Virginia 9

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BIOGRAPHICAL INFORMATION

AGE: 61

DATE OF BIRTH (DD/MM/YYYY): 12/07/1948

PLACE OF BIRTH: Tangier Island, Chesapeake Bay, Virginia

GENDER: male

ETHNICITY: Caucasian

OCCUPATION: waterman

EDUCATION: college

AREA(S) OF RESIDENCE OUTSIDE REPRESENTATIVE REGION FOR LONGER THAN SIX MONTHS: N/A

OTHER INFLUENCES ON SPEECH:

He grew up on Tangier Island but went to “mainland” Virginia for college.

The text used in our recordings of scripted speech can be found by clicking here.

RECORDED BY: Tanera Marshall

DATE OF RECORDING (DD/MM/YYYY): 20/09/2009

PHONETIC TRANSCRIPTION OF SCRIPTED SPEECH: N/A

TRANSCRIBED BY: N/A

DATE OF TRANSCRIPTION (DD/MM/YYYY): N/A

ORTHOGRAPHIC TRANSCRIPTION OF UNSCRIPTED SPEECH:

I think the politicians have got into it, and we just think they’re takin the facts and twistin’ them all around and it’s not true; our water is cleaner now than it’s been for years. What we go by is we just put our [crab] pots in the water in April, and we could take ‘em up in November and they were just as clean as the day we put ‘em in the water. Now there’s — sometimes you gotta take ‘em out let ‘em dry off or you spray ‘em with a pressure washer to clean ‘em off. And the farther up the Bay you go the worse this is. They even use [unclear] paint to try to protect ‘em to get 5 or 6 weeks and then they gotta … But see we don’t have that problem down here; our water’s cleaner. It’s overfished, but we have probably half the fishermen we had ten years ago. They’re on tugboats, or they’re — all got old and — or died, and there’s nobody takin’ their place. ‘Cause what it costs to get into the business anymore, it’s not — they’re just not worth doin’. I mean,  it’s hard to get a license; the young kids, they graduate from school, they can’t get a license, ’cause there are restrictions on how many licenses there can be on all this. Our job that we do in the winter — there’s only — there’s only 11 of us on the Island; they took the job away from us. They gave us another job of goin’ out and collectin’ old abandoned pots that are on the bottom — for three years! But I rather be out doin’ the job I do in the winter. See, we dredge for crabs like you would scallops in the wintertime. And you could make a living doing that, but they took it away. Now supposedly you can go back after next year and do it, but they even tried to take the law off the books, which meant that we would never go back and do it again. So that woulda left us with no job. Cause it’s been goin’ on for a hundred years and it … There’s only like 25 of us doin’ the job from January through March, and I don’t know — how’s 25 people gonna do any damage to the whole bay? But these politicians made it out into a big issue. Twenty-five in the whole bay! [Interviewer: Well, have they backed off a little?] Well, they make, you know, we’re gonna ghost pot this year and next year, then we can go back dredgin’. But they tried to — like I said — they tried to take the law off the books, which meant that there would be no more dredgin’. So we’re hopin’ to get a new governor in that would — he’s promised us things are gonna change if he can get elected. ‘Cause this is a Democrat that’s in, and a Republican that’s running, and we’re gonna vote for the Republican.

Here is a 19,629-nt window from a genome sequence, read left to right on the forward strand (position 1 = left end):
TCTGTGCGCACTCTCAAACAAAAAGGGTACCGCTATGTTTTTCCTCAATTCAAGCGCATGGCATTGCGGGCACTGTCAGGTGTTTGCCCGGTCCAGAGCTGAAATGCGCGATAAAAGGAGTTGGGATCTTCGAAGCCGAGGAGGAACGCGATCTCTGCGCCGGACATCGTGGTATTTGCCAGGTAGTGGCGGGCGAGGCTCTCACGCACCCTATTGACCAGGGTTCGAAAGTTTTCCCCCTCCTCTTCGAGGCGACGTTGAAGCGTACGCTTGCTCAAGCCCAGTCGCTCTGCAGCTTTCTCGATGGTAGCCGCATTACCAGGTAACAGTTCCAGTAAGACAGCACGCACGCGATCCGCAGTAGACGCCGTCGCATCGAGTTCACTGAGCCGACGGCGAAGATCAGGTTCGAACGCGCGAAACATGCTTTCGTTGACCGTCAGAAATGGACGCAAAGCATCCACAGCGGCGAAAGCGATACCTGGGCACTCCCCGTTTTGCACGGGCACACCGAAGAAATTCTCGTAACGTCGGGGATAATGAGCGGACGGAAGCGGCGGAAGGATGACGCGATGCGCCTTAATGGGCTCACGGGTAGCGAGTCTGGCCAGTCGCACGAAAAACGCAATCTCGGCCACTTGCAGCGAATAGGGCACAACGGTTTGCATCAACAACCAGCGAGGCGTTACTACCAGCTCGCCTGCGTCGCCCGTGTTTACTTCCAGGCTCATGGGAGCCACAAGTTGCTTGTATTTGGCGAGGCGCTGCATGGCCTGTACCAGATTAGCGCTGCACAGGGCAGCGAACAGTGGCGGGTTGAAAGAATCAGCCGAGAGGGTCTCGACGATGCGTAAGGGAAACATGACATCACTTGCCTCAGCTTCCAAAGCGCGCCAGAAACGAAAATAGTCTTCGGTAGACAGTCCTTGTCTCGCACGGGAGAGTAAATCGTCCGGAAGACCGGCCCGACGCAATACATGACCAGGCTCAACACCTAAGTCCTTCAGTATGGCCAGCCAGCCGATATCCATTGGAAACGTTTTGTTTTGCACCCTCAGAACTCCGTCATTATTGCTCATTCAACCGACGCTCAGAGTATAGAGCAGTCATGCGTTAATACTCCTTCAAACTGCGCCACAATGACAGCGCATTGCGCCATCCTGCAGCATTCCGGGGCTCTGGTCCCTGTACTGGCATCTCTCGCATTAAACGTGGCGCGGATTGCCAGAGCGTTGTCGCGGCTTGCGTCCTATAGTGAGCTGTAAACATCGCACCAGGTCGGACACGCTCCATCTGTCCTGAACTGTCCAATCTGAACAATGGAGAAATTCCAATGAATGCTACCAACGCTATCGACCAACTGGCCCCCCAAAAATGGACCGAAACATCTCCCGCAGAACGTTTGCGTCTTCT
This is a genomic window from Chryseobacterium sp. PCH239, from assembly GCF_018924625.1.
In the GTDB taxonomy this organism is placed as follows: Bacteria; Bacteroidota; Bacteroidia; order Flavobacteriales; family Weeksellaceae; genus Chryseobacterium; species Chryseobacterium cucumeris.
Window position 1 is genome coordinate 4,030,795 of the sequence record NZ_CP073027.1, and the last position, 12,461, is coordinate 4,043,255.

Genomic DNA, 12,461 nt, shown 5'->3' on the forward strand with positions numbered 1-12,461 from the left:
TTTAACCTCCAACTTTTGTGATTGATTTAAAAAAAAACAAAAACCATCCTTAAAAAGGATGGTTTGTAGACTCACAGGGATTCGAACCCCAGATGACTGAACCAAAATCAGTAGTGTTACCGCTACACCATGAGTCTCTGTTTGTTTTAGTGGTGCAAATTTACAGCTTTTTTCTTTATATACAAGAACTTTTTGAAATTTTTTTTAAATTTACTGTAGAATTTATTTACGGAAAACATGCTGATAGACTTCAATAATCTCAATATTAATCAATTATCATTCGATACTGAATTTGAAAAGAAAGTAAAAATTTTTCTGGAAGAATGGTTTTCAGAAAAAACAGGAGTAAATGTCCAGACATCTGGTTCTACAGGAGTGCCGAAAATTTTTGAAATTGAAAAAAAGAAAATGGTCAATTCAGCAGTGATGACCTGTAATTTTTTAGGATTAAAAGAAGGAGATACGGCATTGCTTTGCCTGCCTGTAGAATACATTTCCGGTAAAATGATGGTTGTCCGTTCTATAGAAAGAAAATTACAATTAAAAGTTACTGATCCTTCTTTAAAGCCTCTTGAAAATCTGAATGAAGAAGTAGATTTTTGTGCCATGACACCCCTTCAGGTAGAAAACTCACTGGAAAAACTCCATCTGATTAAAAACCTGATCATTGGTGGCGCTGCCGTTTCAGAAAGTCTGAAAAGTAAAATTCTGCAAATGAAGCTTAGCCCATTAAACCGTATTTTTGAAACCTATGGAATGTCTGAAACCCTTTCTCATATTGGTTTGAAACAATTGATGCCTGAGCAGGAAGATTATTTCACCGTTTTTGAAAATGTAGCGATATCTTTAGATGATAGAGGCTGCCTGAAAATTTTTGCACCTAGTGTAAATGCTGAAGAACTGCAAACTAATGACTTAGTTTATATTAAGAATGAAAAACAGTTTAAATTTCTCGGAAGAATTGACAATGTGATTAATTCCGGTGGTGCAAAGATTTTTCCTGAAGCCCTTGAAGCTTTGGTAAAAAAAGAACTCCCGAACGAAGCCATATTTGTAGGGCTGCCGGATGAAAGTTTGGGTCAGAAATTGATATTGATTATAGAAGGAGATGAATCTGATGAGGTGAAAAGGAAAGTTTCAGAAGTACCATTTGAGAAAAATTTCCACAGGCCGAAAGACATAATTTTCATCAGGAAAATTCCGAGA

TRANSCRIBED BY: Tanera Marshall

DATE OF TRANSCRIPTION (DD/MM/YYYY): 20/09/2009

PHONETIC TRANSCRIPTION OF UNSCRIPTED SPEECH: N/A

TRANSCRIBED BY: N/A

DATE OF TRANSCRIPTION (DD/MM/YYYY): N/A

SCHOLARLY COMMENTARY: N/A

COMMENTARY BY: N/A

DATE OF COMMENTARY (DD/MM/YYYY): N/A

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